At block 309, it is determined if the branch target is within the same instruction fetch group. For example, the branch instruction address (e.g., program counter) is added to the offset of the branch instruction to determine if the target is within the same instruction fetch group. In another example, the position of the branch instruction within its instruction fetch group and the offset are utilized to determine if the target is within the same instruction fetch group. For instance, if the branch instruction is the second instruction within an instruction fetch group, then the target is within the same instruction fetch group if the sum of the offset and the position does not exceed the instruction fetch group boundary or size. Assume the branching instruction holds the second instruction position in the instruction fetch group and the instruction fetch group boundary is six, then the target is within the same instruction fetch group if the offset is less than or equal to 4. In another example, the instruction address and the branch target address is shifted right a certain number of bits. If the shifted addresses are the same, then the branch target is in the same fetch group as the branch instruction. If the target is determined to be within the same instruction fetch group, then control flows to block 311. If the target is determined to not be within the same instruction fetch group, then control flows to block 313.
At block 311, the branch instruction is characterized as a small branch. For example, predecode bits are set within the instruction or within an area of the hosting instruction store that corresponds to the branch instruction. Control flows from block 311 to block 323. At block 323, the categorized instruction is stored in an instruction store, such as the instruction store 101 of
At block 313, it is determined if the branch target location is within the next instruction fetch group. For example, it is determined if the sum of the branch instruction's address and the indicated offset falls within the range of addresses between the next instruction fetch group address and the boundary of the next instruction fetch group. If the branch target location is not within the next instruction fetch group, then control flows to block 317. If the branch target location is within the next instruction fetch group, then control flows to block 315.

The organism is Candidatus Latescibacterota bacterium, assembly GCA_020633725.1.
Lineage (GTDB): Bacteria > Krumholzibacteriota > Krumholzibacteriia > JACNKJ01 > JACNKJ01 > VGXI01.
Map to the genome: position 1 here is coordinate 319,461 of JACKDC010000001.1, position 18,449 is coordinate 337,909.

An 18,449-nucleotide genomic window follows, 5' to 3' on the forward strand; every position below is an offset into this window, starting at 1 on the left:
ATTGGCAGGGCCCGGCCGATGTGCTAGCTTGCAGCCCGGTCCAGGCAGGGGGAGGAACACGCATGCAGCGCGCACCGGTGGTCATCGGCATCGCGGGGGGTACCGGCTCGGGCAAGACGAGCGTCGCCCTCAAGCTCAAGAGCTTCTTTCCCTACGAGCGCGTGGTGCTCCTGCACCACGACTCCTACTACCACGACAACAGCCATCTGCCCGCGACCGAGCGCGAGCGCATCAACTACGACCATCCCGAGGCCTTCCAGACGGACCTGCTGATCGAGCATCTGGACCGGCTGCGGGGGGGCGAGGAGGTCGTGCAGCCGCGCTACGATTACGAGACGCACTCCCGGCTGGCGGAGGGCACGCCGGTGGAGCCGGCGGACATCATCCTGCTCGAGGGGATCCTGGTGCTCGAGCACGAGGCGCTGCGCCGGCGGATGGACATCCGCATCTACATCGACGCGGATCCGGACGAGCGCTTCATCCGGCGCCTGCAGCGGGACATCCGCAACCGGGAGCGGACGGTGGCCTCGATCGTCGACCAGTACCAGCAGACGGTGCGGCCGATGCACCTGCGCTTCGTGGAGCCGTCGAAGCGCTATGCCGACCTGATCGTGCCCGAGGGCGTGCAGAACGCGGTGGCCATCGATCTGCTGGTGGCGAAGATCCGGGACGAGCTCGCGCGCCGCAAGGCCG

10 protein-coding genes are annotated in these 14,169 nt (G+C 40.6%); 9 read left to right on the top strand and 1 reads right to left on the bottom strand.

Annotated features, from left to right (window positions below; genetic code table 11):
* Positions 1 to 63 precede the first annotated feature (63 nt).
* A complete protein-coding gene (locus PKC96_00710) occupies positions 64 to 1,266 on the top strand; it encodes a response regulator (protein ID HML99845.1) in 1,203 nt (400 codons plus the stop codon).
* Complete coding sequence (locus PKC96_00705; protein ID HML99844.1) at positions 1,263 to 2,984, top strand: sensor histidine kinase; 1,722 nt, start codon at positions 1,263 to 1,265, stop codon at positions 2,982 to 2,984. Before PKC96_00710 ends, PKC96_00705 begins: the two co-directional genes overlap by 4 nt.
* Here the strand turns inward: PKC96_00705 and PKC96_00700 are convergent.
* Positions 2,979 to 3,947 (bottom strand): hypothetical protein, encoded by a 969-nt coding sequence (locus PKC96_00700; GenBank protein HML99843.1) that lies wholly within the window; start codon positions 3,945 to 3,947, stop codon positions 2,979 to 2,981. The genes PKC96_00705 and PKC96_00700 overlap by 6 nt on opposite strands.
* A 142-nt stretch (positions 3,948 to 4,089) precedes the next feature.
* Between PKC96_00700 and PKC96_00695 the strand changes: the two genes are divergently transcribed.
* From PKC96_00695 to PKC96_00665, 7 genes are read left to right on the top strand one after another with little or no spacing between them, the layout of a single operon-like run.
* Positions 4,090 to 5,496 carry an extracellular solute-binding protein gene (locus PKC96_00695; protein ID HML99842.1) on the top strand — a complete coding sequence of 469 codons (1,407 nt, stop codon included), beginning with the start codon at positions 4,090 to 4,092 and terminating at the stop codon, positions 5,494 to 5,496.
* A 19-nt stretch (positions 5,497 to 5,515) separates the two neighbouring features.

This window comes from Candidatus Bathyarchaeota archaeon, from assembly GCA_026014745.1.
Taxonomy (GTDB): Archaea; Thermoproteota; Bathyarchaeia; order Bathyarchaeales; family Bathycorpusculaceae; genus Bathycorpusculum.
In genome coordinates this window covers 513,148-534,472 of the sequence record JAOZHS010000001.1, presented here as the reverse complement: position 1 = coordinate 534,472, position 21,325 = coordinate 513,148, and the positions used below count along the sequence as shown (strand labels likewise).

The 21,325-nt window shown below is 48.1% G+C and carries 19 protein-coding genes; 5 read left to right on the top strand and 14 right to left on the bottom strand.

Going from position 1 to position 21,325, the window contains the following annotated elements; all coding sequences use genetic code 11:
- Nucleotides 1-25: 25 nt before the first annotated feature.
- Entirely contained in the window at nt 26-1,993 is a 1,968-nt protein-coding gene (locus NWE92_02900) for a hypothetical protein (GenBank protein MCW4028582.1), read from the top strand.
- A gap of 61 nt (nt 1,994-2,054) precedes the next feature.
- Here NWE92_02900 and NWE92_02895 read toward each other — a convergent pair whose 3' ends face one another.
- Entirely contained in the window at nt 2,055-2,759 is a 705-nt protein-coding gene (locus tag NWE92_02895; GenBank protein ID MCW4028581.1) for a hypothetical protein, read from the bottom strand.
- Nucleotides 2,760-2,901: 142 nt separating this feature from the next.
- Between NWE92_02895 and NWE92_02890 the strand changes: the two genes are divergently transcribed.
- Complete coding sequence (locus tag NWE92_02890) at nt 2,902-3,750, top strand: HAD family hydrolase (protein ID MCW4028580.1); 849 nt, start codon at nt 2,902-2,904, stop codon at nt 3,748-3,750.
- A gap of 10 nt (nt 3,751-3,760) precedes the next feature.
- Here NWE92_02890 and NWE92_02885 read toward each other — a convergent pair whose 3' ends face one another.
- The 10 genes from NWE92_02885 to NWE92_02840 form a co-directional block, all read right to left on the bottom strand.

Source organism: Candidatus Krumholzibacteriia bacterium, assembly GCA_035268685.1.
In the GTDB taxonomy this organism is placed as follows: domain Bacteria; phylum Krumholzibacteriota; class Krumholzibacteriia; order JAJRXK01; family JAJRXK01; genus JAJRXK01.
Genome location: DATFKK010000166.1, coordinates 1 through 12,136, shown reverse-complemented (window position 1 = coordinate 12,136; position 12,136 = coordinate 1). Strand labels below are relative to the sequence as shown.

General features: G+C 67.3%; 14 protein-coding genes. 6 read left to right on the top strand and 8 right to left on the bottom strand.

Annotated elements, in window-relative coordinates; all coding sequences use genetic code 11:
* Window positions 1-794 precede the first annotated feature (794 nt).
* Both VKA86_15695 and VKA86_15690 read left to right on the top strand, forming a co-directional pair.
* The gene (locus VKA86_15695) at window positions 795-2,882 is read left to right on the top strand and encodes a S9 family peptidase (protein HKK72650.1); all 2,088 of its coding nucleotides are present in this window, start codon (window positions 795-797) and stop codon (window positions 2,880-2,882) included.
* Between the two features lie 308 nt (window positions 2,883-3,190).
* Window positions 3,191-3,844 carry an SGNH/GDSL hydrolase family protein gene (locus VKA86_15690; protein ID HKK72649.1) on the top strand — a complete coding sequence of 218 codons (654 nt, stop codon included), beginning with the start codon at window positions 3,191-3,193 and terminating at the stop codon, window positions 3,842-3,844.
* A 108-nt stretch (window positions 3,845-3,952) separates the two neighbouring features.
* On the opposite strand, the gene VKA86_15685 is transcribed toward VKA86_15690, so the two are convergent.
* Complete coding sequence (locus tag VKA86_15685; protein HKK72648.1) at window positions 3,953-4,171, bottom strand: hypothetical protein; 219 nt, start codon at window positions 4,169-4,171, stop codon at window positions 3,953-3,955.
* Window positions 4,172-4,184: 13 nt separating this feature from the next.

At block 315, the branch instruction is characterized as a medium branch. Control flows to block 307.
At block 317, the branch instruction is characterized as a large branch. Realizations that implement additional categories may perform additional operations to further distinguish and characterize instructions.
While the flow diagram shows a particular order of operations performed by certain realizations of the invention, it should be understood that such order is exemplary (e.g., alternative realizations may perform the operations in a different order, combine certain operations, overlap certain operations, perform certain operations in parallel, etc.). For example, bits of instructions may flow through a set of logic gates which generate a mask for regulating instruction prefetching.
The described invention may be provided as a computer program product, or software, that may include a machine-readable medium having stored thereon instructions, which may be used to program a computer system (or other electronic devices) to perform a process according to the present invention. A machine readable medium includes any mechanism for storing or transmitting information in a form (e.g., software, processing application) readable by a machine (e.g., a computer). The machine-readable medium may include, but is not limited to, magnetic storage medium (e.g., floppy diskette); optical storage medium (e.g., CD-ROM); magneto-optical storage medium; read only memory (ROM); random access memory (RAM); erasable programmable memory (e.g., EPROM and EEPROM); flash memory; electrical, optical, acoustical or other form of propagated signal (e.g., carrier waves, infrared signals, digital signals, etc.); or other types of medium suitable for storing electronic instructions.